Despite the importance of environmental sampling for the presence of B. pseudomallei, the genetic variability of this organism within a single sample or between adjacent sampling points is not known, and the strategies necessary to ensure sampling of a genetically unbiased B. pseudomallei population are undefined. The aim of this study conducted in northeast Thailand was to address these issues. We describe the presence of multiple B. pseudomallei genotypes within a single soil sample, and the presence of different B. pseudomallei genotypes at independent but nearby sampling points. The B. pseudomallei genetic population was unevenly distributed within a given sample, with a predominant genotype co-existing with several genotypes present as a minority population. We discuss the implications of this structuring of genotypic frequency in terms of micro-evolutionary dynamics and ecology, and how our results may inform future sampling strategies.


Study site

Soil samples were collected during September 2005 (the rainy season) from an area of disused land measuring 237.5 m2 (23.75 m×10 m) situated to one side of road 231 in Amphoe Meung, at a distance of 8 km northeast of Sappasithiprasong Hospital, Ubon Ratchathani, northeast Thailand. This is a rural rice-growing region where road traffic is light and cattle range through the area. The soil type was sandy loam, and was wet under foot but not flooded. The vegetation was low-lying scrub and the area showed no signs of cultivation. The site included a single concrete electricity pole. A brick wall formed one boundary, running parallel to and distal from the road.

Five people undertook sampling over a 2-day period of intermittent rain. The site was initially divided into a grid system using string and wooden stakes, in which 5×20 spots were plotted 2.5 m apart on the vertical axis, and 1.25 m apart on the horizontal axis. The grid was referenced alphabetically (A to E for horizontal rows as viewed back against the wall, row E lying closest to road) and numerically (1 to 20, moving across from left to right on vertical axis). Each point is hereafter termed a ‘sampling point’ and the specific site defined by its grid reference.

Soil sampling

A hole was dug with a clean spade to a depth of approximately 30 centimetres. A clean plastic bag was placed on weighing scales and a sample of soil (100 grams) was removed from the base of the hole and placed into the bag. Each soil sample was labelled using pre-prepared stickers denoting the grid reference number. The bag was closed and stored out of direct sunlight at ambient temperature until transported to the laboratory where it was processed on the same day. The utensils used for sampling were cleaned between each use by rinsing with bottled water to remove visible debris, followed by cleaning with 70% ethanol and air drying.

Soil culture and B. pseudomallei identification

Soil samples were batch processed at the end of each collection day. 100 ml of sterile water was added to each bag, mixed well and left overnight to sediment. The upper layer of water was then transferred by plastic pipette to a sterile plastic container. Four aliquots of 100 µl were spread plated onto each of 4 Ashdown's selective agar plates. A further 1 ml of the soil water sample was added to 9 ml of selective enrichment broth consisting of threonine-basal salt plus colistin (TBSS-C50 broth). This was incubated at 40°C in air for 48 h, after which 10 µl of surface liquid was plated onto a second Ashdown's agar plate which was incubated and observed as before. Agar plates were incubated at 40°C in air and visually inspected daily for 4 days. Colonies of B. pseudomallei were initially identified on the basis of colony morphotype. This included the characteristic colony morphology (purple, flat, dry and wrinkled) together with 6 additional colony morphotypes, as described previously [24]. Colonies suspected to be B. pseudomallei were tested using the oxidase test, and positive colonies confirmed as B. pseudomallei using a highly specific latex agglutination test (positive for B. pseudomallei but negative for B. thailandensis) [25],[26].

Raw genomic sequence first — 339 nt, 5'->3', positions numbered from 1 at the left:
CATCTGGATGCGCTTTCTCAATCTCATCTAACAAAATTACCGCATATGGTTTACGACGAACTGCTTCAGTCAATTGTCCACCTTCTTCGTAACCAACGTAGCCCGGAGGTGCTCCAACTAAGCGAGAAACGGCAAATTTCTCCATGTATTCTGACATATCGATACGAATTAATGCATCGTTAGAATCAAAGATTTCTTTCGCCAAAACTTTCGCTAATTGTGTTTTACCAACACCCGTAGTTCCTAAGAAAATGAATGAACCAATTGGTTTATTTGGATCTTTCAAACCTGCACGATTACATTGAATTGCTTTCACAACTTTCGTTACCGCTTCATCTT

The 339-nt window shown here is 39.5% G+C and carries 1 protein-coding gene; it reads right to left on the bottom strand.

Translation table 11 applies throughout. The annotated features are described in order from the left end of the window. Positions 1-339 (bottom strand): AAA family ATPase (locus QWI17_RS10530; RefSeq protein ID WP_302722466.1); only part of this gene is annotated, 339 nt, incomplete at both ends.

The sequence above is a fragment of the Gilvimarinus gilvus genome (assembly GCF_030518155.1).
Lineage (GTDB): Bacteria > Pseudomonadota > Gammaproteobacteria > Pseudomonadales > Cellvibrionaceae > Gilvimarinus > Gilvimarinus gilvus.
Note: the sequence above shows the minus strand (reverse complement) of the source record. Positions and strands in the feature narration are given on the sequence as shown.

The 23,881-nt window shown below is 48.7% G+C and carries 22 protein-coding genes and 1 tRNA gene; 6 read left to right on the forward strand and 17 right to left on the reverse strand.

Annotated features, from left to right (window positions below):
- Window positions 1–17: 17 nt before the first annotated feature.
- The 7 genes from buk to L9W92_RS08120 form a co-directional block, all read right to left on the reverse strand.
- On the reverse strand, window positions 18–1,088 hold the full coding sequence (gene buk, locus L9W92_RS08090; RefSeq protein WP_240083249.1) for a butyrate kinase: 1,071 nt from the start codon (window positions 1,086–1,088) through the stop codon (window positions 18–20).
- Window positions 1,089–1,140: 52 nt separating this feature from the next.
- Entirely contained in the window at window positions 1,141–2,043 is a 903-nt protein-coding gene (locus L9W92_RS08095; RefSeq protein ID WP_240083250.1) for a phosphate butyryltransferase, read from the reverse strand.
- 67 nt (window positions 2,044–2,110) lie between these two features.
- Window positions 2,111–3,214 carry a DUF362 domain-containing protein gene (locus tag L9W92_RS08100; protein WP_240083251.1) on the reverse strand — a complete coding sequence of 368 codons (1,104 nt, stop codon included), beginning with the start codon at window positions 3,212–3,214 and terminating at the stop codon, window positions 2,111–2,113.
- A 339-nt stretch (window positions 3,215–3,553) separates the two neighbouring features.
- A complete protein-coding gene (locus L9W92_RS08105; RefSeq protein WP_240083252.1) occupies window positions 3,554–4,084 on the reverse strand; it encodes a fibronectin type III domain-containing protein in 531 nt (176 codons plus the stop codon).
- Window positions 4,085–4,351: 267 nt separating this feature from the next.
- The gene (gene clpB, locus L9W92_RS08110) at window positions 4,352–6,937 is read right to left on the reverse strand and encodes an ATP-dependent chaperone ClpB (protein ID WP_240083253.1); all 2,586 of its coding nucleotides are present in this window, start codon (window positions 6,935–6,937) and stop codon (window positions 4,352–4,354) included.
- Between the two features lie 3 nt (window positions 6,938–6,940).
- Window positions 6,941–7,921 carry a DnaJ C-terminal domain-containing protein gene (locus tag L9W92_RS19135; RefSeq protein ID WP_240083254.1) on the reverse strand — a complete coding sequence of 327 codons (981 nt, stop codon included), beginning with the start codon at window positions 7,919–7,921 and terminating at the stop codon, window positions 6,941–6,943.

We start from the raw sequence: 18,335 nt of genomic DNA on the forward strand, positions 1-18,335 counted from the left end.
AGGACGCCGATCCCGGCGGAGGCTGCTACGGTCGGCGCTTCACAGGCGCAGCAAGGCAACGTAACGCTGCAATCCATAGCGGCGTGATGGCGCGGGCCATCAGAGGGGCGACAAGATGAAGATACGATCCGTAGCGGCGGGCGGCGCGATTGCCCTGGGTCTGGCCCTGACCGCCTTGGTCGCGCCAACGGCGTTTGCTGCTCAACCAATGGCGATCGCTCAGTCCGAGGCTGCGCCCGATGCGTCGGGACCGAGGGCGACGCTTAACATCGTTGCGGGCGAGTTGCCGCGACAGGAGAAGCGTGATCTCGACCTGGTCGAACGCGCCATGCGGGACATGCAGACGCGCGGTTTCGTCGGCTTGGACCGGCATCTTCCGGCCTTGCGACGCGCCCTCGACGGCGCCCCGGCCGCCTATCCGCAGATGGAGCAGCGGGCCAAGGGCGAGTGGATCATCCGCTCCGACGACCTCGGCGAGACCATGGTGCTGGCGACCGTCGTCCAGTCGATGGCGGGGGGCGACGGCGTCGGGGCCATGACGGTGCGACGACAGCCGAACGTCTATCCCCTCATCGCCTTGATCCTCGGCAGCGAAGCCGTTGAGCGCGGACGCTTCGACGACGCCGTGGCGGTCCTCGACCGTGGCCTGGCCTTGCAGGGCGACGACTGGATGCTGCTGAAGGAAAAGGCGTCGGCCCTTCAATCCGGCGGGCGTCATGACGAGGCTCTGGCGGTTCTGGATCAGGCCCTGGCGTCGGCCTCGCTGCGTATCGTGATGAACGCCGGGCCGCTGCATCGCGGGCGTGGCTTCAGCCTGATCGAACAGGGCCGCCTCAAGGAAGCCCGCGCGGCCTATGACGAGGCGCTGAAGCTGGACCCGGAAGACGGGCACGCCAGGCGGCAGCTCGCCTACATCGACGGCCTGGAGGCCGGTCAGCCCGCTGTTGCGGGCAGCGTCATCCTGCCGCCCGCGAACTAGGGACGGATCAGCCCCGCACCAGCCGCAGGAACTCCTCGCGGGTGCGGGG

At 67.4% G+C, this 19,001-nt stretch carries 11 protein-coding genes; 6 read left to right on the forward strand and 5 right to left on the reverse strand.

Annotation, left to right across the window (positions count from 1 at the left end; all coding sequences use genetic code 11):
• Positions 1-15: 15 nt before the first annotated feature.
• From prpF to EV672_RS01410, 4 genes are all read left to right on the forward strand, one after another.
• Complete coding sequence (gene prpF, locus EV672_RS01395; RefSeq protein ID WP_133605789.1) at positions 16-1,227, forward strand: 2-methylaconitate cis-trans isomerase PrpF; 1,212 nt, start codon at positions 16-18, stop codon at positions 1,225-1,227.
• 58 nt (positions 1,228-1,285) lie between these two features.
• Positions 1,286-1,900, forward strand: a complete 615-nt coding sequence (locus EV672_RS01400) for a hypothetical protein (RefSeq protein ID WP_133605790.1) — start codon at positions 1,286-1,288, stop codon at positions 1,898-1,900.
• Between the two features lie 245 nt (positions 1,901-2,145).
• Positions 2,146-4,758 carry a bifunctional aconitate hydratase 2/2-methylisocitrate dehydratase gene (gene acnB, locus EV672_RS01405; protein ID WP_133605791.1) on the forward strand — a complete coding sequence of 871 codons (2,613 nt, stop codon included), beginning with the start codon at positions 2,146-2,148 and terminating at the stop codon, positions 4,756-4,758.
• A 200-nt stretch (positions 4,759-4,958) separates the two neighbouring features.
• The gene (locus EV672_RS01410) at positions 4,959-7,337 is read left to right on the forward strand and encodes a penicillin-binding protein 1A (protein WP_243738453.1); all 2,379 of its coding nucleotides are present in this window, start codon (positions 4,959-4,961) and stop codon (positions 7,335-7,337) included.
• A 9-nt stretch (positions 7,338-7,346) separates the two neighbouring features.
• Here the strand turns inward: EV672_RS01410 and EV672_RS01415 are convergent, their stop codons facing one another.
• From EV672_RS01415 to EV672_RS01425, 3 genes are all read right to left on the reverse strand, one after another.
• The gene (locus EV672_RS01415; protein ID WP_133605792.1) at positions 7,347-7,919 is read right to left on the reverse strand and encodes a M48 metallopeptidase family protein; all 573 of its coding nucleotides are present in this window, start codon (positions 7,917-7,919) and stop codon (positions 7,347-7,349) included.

Genotyping of B. pseudomallei

Genotyping of B. pseudomallei was performed for 3 sampling points (grid reference A11, D10 and E4). These were selected at random from sampling points that gave at least 200 B. pseudomallei colonies on the two primary Ashdown's agar plates. For each sample, 200 primary colonies were picked to purity and subjected to PFGE using SpeI, as previously described [27]. Analysis of PFGE banding patterns for the 200 colonies at each of the three sampling points was performed using the BioNumerics software version 2.5 (Applied Maths, Belgium). For the purposes of this study, interpretation was defined so as to be highly discriminatory. Isolates with identical PFGE banding patterns were regarded as genotypically indistinguishable, but isolates with one or more bands different were defined as putatively different and given a different banding pattern number. One bacterial representative of each banding pattern type was further examined using MLST, as previously described [23]. The alleles at each of the loci were assigned and sequence type defined using the B. pseudomallei MLST website (

Measures of genetic diversity

Genetic diversity of B. pseudomallei within a given sampling point was defined using Simpson's index of diversity. This describes the probability that two randomly selected bacterial cells within a sampling point will be different genotypes; 0 indicates no diversity (all cells identical) and 1 indicates maximum diversity (all cells different). Confidence intervals for Simpson's index were calculated as described previously [28]. Further analysis was performed to examine whether the genetic distance between isolates within a given sample was significantly different from that expected if all isolates were randomly distributed between the three sites. The number of different alleles was determined for all 19,900 pairwise comparisons of the 200 colonies (strains) at each of the three sampling points. The results were compared to mean values calculated from 100 random samples, each of 200 strains, drawn with replacement from the combined data set of 600 strains (all 3 sampling sites). Statistical significance was gauged by calculating the 0.01, 0.05 and 0.95 and 0.99 percentiles from the re-sampled data. Genetic diversity between two sampling points was measured using the Morisita index of similarity. This ranges from 0 to 1; 0 indicates that no genotypes are shared between the two sampling points, and 1 indicates complete identity. All analyses were carried out using Stata 9.0 (College Station, Texas, United States), except the random resampling procedure which used a PERL script written by EJF (available on request).